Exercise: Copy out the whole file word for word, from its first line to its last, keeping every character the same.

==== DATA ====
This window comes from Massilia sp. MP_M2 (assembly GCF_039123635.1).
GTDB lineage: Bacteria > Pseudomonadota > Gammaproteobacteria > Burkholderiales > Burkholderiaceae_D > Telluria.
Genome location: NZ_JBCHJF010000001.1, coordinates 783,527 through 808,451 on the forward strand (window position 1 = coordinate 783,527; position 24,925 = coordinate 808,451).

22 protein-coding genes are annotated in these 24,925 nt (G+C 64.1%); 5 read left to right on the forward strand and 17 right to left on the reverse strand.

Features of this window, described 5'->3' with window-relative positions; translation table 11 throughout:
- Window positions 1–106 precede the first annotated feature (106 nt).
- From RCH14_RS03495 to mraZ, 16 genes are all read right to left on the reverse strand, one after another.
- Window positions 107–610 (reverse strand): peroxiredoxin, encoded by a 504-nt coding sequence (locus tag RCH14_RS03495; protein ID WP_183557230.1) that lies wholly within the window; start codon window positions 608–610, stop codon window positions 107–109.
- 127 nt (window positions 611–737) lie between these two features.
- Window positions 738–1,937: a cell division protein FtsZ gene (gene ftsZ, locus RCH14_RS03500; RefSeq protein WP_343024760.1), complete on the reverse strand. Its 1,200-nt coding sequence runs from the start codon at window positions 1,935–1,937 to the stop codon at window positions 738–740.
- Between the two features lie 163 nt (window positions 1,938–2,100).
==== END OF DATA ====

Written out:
This window comes from Massilia sp. MP_M2 (assembly GCF_039123635.1).
GTDB lineage: Bacteria > Pseudomonadota > Gammaproteobacteria > Burkholderiales > Burkholderiaceae_D > Telluria.
Genome location: NZ_JBCHJF010000001.1, coordinates 783,527 through 808,451 on the forward strand (window position 1 = coordinate 783,527; position 24,925 = coordinate 808,451).

22 protein-coding genes are annotated in these 24,925 nt (G+C 64.1%); 5 read left to right on the forward strand and 17 right to left on the reverse strand.

Features of this window, described 5'->3' with window-relative positions; translation table 11 throughout:
- Window positions 1–106 precede the first annotated feature (106 nt).
- From RCH14_RS03495 to mraZ, 16 genes are all read right to left on the reverse strand, one after another.
- Window positions 107–610 (reverse strand): peroxiredoxin, encoded by a 504-nt coding sequence (locus tag RCH14_RS03495; protein ID WP_183557230.1) that lies wholly within the window; start codon window positions 608–610, stop codon window positions 107–109.
- 127 nt (window positions 611–737) lie between these two features.
- Window positions 738–1,937: a cell division protein FtsZ gene (gene ftsZ, locus RCH14_RS03500; RefSeq protein WP_343024760.1), complete on the reverse strand. Its 1,200-nt coding sequence runs from the start codon at window positions 1,935–1,937 to the stop codon at window positions 738–740.
- Between the two features lie 163 nt (window positions 1,938–2,100).